Open Justice – The Path of Secret Hearings and Privacy in the Criminal Courts.

In his blog article “Don’t put in writing what you wouldn’t want read in court”, Ben Wolfe examined the principle of open justice and how it operates with and against the interests of its service users and their rights to privacy and confidentiality. In the second of our blog series on how the principle of open justice is balanced with rights of privacy and confidentiality, Andrew Gilmore sets out how the principle sits in the criminal courts.

In the world of criminal justice, the openness of the courts is a bedrock.  The overarching principle is that criminal courts should be open to all and hearings freely reported.

There exists a common law presumption that trials, heard either summarily or upon indictment (in the Magistrates’ or Crown Courts respectively), should be conducted with open doors wherever possible, but there has long been recognition that this may not always be in the interests of justice.  These common law principles were distilled in the case of A-G v Leveller Magazine Ltd [1979] AC 440:

  • The default rule is that criminal proceedings should be conducted publicly.
  • The courts do have a discretionary power to order to exclude the public.
  • Any derogation to exclude the public should be restricted to cases where open doors would ‘frustrate or render impracticable the administration of justice’.

All criminal courts have inherent powers to control their own ability to sit in camera (‘in chambers’, i.e.: without the public present), but there must be firm and compelling reasons for doing so and any court that does so is obliged to continuously review its own decision to hold proceedings privately.  It is most unusual for an entire trial to be held in private

The common law principle has gradually been absorbed into statute and, as the public perception of justice has changed (particularly with the rise of personal privacy as a legal notion), there has been an almost imperceptible but inexorable erosion of open justice.

The most obvious and long-standing example of the derogation from open courts is where such a forum would be against the interests of national security. Normally, this would involve the court not sitting in public for the duration of the sensitive issue or evidence being heard. However, in 2014, the government applied for a full trial to be heard in private in the terrorist case of R v Incedal and Rarmoul-Bouhadjar (2014).   The Court of Appeal (upon an application made by the Guardian newspaper) disagreed with this approach, noting:

“We express grave concern as to the cumulative effects of holding a criminal trial in camera and anonymising the defendants. We find it difficult to conceive of a situation where both departures from open justice will be justified. Suffice to say, we are not persuaded of any such justification in the present case”

Despite this intention, the core of the trial was held in secret, with the press only being allowed to report the identities of defendants, some opening remarks made by the prosecution and the outcome of the trial.  The court was allowed to exercise discretion to admit journalists to selected parts of the trial but all notes they made were held until the end of the trial and reviewed.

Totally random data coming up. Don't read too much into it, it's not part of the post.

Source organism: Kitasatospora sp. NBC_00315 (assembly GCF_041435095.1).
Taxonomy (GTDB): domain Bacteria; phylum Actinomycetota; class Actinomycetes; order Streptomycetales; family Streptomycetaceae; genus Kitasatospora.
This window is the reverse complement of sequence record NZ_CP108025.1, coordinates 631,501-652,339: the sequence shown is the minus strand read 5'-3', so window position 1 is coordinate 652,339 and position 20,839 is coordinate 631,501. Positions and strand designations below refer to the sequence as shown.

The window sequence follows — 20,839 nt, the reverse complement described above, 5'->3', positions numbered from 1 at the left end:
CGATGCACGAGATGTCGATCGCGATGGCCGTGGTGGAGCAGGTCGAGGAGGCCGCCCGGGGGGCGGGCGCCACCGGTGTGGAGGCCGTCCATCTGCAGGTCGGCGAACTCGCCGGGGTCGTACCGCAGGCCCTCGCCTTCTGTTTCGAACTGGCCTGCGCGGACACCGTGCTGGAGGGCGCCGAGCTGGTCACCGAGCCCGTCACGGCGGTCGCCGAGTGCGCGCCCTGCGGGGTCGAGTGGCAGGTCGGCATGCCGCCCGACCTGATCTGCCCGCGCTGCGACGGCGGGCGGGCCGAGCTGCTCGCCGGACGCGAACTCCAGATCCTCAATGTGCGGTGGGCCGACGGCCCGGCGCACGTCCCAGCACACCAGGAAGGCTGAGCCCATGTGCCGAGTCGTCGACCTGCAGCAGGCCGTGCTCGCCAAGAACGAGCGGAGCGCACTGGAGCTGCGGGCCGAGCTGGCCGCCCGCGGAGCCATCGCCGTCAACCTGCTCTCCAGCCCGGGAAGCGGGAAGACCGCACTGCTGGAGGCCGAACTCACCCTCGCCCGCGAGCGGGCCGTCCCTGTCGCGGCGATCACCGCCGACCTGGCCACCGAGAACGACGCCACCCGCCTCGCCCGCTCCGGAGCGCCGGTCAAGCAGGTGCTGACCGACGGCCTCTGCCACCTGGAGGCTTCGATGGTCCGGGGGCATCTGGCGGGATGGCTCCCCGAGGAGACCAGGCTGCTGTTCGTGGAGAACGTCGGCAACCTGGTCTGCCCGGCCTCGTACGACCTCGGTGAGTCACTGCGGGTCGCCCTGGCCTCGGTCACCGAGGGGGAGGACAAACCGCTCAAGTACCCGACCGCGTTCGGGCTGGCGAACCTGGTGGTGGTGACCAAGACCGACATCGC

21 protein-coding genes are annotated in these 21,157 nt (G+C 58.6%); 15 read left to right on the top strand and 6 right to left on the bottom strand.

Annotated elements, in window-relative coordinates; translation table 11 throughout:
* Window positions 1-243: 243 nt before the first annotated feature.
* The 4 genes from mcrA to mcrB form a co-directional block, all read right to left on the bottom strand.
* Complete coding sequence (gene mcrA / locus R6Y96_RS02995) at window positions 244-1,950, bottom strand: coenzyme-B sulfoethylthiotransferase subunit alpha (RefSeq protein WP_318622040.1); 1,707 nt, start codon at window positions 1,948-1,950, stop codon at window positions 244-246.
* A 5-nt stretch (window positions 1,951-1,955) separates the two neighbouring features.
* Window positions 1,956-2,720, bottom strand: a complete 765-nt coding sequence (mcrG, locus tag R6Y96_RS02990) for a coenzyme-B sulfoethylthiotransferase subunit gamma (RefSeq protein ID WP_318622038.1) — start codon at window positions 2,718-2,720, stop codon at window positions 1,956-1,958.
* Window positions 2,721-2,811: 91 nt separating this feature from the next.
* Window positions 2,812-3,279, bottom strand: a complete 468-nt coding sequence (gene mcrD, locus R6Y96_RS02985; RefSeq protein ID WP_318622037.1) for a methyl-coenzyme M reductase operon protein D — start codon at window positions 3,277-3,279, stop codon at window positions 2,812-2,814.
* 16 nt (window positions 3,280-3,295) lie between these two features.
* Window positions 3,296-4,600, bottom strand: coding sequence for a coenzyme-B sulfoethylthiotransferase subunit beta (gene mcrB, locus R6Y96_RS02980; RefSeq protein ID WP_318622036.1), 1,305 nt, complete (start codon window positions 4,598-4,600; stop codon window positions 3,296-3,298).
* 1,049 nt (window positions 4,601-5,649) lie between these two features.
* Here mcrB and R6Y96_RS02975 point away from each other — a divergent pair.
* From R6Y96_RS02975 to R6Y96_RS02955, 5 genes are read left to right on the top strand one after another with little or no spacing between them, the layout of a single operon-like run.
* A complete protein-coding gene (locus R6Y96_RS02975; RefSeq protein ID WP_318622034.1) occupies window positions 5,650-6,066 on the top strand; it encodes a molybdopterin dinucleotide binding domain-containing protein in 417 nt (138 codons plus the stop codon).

In conjunction with the national interest is the development of Public Interest Immunity (‘PII’), historically known as ‘Crown Privilege’, which allows the court to order that a litigant (usually the Crown/prosecution) is not required to disclose certain evidence (which would normally be disclosable) to other parties, where this disclosure would be against the public interest.  In making such an order, the court has to balance this public interest against the administration of justice.  The use of PII perhaps reached an apex in the murder trial R v. Yam [2008], where public access and reporting on the proceedings was severely limited on the grounds of public interest due to national security (these grounds were also used to successfully obtain a Contempt of Court Act 1981 Order to restrict press reporting of the case).

The rise and growth of the legal right to privacy in English law has also led to smaller, incremental changes in criminal justice – most notably the right to anonymity of a complainant in allegations of a sexual offence.

While there is (currently) no freestanding right to privacy in common law, criminal legislation has sought, albeit in a piecemeal fashion, to plug this lacuna.   For example, pre-charge bail hearings heard at the magistrates’ court are now held in private (by virtue of the Criminal Procedure Rules part 19 and the CPR Amendments No 2, 2017).   The growing recognition of the rights of an accused to some level of privacy during criminal proceedings has and will continue to drive the direction of the law – the cases of Cliff Richard and those accused in the calamitous Dolphin Square investigations have raised the issue of privacy in criminal cases, especially where the crime involved is particularly socially repugnant.

Therefore, the face of open criminal justice is likely to continue to shift and quite possibly recede in the coming years, as the courts and legislators contend with public perception and the competing interests of technology (e.g.: the filming and live streaming of court hearings, the reporting of court hearings on social media and so on), the interests of the state (notably matters involving terrorism and state intelligence) and as to where the boundaries of the rights of the individual to privacy lie.

Andrew Gilmore is the head of Grosvenor Law’s criminal team, specialising in money laundering, fraud, asset recovery and all aspects of criminal law